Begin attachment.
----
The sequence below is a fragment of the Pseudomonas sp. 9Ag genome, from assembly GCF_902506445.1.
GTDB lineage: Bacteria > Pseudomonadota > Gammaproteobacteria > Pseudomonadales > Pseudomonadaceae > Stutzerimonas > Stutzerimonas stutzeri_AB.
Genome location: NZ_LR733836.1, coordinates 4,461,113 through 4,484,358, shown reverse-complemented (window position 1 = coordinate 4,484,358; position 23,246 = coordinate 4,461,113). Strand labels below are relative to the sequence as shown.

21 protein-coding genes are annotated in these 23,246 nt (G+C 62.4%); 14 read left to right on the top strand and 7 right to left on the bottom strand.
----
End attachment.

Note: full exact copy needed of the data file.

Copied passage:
The sequence below is a fragment of the Pseudomonas sp. 9Ag genome, from assembly GCF_902506445.1.
GTDB lineage: Bacteria > Pseudomonadota > Gammaproteobacteria > Pseudomonadales > Pseudomonadaceae > Stutzerimonas > Stutzerimonas stutzeri_AB.
Genome location: NZ_LR733836.1, coordinates 4,461,113 through 4,484,358, shown reverse-complemented (window position 1 = coordinate 4,484,358; position 23,246 = coordinate 4,461,113). Strand labels below are relative to the sequence as shown.

21 protein-coding genes are annotated in these 23,246 nt (G+C 62.4%); 14 read left to right on the top strand and 7 right to left on the bottom strand.